Policy likely to come up at tour board meeting
PONTE VEDRA BEACH, Fla. -- It looked as though 70 players would make the cut at the Wachovia Championship until Tripp Isenhour missed a 15-foot par putt on the final hole, dropping the cut to 3-over and allowing 15 players back into the tournament.
The third round barely finished because of a two-hour rain delay, and having 85 players didn't help.
Now, the PGA Tour is again looking at changing the longtime policy that the top 70 and ties make the cut. Several alternatives were discussed last week by the Player Advisory Council, and it will likely come up at the tour policy board meeting at the end of the month.
Among the options:
" Top 60 players and ties.
" Top 65 players and ties.
" The nearest number to 70 players.
" Top 70 and ties, but if the number goes over 78, revert to nearest to 70.
" Top 70 and ties make the cut on Friday, and another cut on Saturday for top 70 and ties.
Once the cut is made, there is typically separation at the bottom of the leaderboard. In a case such as Wachovia, 85 players made the cut, but a dozen or so would not have advanced to the final round.
One reason the cut policy is under review is to cope with pace of play. When a large number of players make the cut and bad weather is in the forecast, officials have little choice but to play in threesomes off both tees. That can really become a problem on the West Coast, where tournaments typically end at 3 p.m. for network television.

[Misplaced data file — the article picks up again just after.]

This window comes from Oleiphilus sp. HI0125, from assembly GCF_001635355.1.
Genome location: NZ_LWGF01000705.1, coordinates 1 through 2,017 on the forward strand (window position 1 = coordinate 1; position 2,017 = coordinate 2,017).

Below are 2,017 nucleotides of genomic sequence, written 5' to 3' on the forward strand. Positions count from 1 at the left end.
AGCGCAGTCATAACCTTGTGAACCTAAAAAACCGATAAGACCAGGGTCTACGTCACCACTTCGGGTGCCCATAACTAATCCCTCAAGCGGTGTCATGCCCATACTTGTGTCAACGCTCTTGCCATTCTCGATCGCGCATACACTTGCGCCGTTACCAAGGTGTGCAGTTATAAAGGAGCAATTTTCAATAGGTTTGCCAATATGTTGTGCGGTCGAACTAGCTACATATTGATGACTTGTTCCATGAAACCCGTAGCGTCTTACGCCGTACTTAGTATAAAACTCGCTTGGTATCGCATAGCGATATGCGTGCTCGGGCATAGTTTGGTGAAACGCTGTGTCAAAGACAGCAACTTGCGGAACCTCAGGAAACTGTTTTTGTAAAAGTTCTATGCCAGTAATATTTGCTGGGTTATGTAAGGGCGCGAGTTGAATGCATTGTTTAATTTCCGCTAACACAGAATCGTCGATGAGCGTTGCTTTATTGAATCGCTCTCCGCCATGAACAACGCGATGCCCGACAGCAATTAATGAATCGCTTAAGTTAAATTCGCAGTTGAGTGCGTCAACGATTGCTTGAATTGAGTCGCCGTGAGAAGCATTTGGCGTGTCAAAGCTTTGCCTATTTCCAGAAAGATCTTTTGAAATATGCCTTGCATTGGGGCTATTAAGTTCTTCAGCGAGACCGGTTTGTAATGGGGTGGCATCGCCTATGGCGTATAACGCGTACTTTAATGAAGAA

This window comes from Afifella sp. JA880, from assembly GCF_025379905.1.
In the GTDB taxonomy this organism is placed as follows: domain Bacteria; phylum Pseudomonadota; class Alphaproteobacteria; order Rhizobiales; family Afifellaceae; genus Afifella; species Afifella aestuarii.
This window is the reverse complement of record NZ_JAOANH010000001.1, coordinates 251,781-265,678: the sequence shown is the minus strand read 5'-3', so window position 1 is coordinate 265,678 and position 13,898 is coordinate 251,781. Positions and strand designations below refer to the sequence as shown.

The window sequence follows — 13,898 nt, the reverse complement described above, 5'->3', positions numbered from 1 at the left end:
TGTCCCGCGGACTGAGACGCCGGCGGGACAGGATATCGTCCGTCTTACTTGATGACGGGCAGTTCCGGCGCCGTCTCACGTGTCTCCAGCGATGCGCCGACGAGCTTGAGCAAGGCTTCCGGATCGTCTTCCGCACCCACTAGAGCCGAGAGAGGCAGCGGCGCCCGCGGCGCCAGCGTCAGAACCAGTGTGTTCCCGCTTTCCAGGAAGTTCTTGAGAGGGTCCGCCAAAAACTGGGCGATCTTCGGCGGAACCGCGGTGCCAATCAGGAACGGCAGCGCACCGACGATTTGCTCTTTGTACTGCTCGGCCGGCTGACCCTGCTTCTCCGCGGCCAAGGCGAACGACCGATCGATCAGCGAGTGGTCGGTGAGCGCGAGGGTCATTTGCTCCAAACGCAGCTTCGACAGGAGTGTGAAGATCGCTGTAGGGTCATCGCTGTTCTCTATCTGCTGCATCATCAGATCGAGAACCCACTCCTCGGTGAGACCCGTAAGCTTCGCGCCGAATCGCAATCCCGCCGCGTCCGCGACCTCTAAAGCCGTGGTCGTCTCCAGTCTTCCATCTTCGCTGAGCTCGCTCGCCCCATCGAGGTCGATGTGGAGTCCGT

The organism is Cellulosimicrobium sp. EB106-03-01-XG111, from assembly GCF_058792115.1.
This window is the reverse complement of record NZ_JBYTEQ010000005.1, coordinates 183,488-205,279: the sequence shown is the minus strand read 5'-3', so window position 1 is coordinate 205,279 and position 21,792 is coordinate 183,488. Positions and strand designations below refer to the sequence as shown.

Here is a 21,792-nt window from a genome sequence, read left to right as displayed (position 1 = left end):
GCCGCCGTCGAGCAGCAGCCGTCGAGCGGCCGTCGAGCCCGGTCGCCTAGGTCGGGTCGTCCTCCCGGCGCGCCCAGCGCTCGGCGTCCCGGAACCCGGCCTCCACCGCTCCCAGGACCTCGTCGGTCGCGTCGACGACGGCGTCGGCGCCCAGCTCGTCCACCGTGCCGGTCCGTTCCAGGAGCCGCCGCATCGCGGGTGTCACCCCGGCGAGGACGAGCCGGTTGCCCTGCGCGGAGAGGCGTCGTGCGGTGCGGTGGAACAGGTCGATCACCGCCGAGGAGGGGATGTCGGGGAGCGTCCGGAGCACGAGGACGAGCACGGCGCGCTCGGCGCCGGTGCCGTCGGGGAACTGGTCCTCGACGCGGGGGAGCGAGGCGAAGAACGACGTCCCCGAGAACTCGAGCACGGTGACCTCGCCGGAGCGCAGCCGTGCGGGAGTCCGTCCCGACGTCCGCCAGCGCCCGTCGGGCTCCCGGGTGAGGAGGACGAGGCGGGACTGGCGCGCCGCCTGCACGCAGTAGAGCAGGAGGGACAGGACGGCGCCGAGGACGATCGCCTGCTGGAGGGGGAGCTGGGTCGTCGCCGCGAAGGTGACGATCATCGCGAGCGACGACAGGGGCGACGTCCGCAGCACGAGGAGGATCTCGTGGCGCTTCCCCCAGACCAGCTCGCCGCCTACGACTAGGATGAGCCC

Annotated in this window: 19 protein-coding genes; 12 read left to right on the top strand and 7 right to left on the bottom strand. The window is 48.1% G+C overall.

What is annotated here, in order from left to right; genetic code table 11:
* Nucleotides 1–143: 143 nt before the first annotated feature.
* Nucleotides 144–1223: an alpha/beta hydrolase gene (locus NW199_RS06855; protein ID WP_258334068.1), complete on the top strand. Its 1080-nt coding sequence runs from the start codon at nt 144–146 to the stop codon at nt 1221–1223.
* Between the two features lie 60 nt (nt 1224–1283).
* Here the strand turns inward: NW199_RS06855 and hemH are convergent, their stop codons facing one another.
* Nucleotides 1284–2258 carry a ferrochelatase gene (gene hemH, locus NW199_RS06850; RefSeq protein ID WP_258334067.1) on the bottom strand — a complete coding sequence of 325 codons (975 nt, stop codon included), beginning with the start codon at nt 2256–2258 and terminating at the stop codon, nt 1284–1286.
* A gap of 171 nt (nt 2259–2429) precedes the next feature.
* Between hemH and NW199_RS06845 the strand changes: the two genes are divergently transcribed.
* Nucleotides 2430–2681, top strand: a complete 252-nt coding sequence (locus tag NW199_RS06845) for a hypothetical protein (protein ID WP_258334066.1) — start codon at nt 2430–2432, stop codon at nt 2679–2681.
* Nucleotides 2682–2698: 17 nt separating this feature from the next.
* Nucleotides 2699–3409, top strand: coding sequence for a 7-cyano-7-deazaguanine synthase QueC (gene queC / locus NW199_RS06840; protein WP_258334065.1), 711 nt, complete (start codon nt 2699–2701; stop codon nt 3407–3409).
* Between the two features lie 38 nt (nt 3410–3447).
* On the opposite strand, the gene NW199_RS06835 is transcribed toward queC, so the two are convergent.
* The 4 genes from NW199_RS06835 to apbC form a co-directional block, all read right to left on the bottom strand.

Tiger Woods said he would favor top 60 and ties, no exceptions.
"Play better," he said. "Either you play better or you don't."
But there are some ramifications.
Chris Couch (New Orleans) and Brad Faxon (Hartford) each made the cut on the number and went on to win in the last two years. One suggestion was top 60 and everyone within 10 shots of the lead, similar to what the U.S. Open does.
"I wouldn't want to see that because in the summer, when fields are 156, you're cutting out 100 guys," said Jeff Sluman, who favors a Saturday cut if there are more than 78 players.
Sluman lobbied for a change in the cut policy a dozen years ago when he was on the policy board. He now is on the PAC, and he described last week's meeting as "many thoughts and no consensus."
The next step is the May 28 policy board meeting, at which time the board could send it back to the PAC for a specific proposal. Whether anything changes for 2008 is uncertain. Any change to tour regulations requires two policy board meetings.
Copyright 2007 by The Associated Press